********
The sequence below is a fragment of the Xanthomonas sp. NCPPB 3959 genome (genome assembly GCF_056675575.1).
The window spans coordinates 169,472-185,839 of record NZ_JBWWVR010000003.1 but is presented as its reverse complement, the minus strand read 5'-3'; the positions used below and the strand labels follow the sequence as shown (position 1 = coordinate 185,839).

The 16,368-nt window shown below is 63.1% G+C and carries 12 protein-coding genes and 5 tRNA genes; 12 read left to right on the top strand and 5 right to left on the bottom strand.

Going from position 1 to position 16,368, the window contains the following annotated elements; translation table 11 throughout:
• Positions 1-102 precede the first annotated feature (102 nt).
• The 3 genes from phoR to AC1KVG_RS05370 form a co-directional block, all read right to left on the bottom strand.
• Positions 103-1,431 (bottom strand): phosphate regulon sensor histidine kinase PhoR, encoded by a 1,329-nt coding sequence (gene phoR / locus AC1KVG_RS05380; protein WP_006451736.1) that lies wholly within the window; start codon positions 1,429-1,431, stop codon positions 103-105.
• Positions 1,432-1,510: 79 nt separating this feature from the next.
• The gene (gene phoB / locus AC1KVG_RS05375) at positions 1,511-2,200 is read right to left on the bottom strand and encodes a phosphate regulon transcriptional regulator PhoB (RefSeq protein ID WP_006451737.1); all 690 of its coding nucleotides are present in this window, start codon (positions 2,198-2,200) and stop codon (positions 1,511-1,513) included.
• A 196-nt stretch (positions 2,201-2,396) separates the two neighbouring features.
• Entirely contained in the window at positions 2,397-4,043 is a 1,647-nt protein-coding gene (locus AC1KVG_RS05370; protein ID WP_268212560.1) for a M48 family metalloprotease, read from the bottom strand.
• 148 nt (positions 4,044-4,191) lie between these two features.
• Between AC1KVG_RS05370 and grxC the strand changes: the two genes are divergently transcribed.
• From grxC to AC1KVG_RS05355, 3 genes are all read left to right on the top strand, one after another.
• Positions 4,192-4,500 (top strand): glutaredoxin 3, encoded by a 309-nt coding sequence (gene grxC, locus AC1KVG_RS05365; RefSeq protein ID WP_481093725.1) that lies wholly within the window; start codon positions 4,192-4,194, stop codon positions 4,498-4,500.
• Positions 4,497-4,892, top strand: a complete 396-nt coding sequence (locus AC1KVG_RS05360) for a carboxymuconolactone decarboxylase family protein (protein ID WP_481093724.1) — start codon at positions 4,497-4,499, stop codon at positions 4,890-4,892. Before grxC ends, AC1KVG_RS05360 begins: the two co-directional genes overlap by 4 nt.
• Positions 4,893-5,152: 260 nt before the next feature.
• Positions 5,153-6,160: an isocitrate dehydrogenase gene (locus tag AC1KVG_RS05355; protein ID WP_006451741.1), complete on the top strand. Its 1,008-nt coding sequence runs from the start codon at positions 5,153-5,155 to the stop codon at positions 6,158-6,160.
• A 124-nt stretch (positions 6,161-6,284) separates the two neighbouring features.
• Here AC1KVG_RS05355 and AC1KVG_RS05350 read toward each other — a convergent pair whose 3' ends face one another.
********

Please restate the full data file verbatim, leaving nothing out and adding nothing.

The sequence below is a fragment of the Xanthomonas sp. NCPPB 3959 genome (genome assembly GCF_056675575.1).
The window spans coordinates 169,472-185,839 of record NZ_JBWWVR010000003.1 but is presented as its reverse complement, the minus strand read 5'-3'; the positions used below and the strand labels follow the sequence as shown (position 1 = coordinate 185,839).

The 16,368-nt window shown below is 63.1% G+C and carries 12 protein-coding genes and 5 tRNA genes; 12 read left to right on the top strand and 5 right to left on the bottom strand.

Going from position 1 to position 16,368, the window contains the following annotated elements; translation table 11 throughout:
• Positions 1-102 precede the first annotated feature (102 nt).
• The 3 genes from phoR to AC1KVG_RS05370 form a co-directional block, all read right to left on the bottom strand.
• Positions 103-1,431 (bottom strand): phosphate regulon sensor histidine kinase PhoR, encoded by a 1,329-nt coding sequence (gene phoR / locus AC1KVG_RS05380; protein WP_006451736.1) that lies wholly within the window; start codon positions 1,429-1,431, stop codon positions 103-105.
• Positions 1,432-1,510: 79 nt separating this feature from the next.
• The gene (gene phoB / locus AC1KVG_RS05375) at positions 1,511-2,200 is read right to left on the bottom strand and encodes a phosphate regulon transcriptional regulator PhoB (RefSeq protein ID WP_006451737.1); all 690 of its coding nucleotides are present in this window, start codon (positions 2,198-2,200) and stop codon (positions 1,511-1,513) included.
• A 196-nt stretch (positions 2,201-2,396) separates the two neighbouring features.
• Entirely contained in the window at positions 2,397-4,043 is a 1,647-nt protein-coding gene (locus AC1KVG_RS05370; protein ID WP_268212560.1) for a M48 family metalloprotease, read from the bottom strand.
• 148 nt (positions 4,044-4,191) lie between these two features.
• Between AC1KVG_RS05370 and grxC the strand changes: the two genes are divergently transcribed.
• From grxC to AC1KVG_RS05355, 3 genes are all read left to right on the top strand, one after another.
• Positions 4,192-4,500 (top strand): glutaredoxin 3, encoded by a 309-nt coding sequence (gene grxC, locus AC1KVG_RS05365; RefSeq protein ID WP_481093725.1) that lies wholly within the window; start codon positions 4,192-4,194, stop codon positions 4,498-4,500.
• Positions 4,497-4,892, top strand: a complete 396-nt coding sequence (locus AC1KVG_RS05360) for a carboxymuconolactone decarboxylase family protein (protein ID WP_481093724.1) — start codon at positions 4,497-4,499, stop codon at positions 4,890-4,892. Before grxC ends, AC1KVG_RS05360 begins: the two co-directional genes overlap by 4 nt.
• Positions 4,893-5,152: 260 nt before the next feature.
• Positions 5,153-6,160: an isocitrate dehydrogenase gene (locus tag AC1KVG_RS05355; protein ID WP_006451741.1), complete on the top strand. Its 1,008-nt coding sequence runs from the start codon at positions 5,153-5,155 to the stop codon at positions 6,158-6,160.
• A 124-nt stretch (positions 6,161-6,284) separates the two neighbouring features.
• Here AC1KVG_RS05355 and AC1KVG_RS05350 read toward each other — a convergent pair whose 3' ends face one another.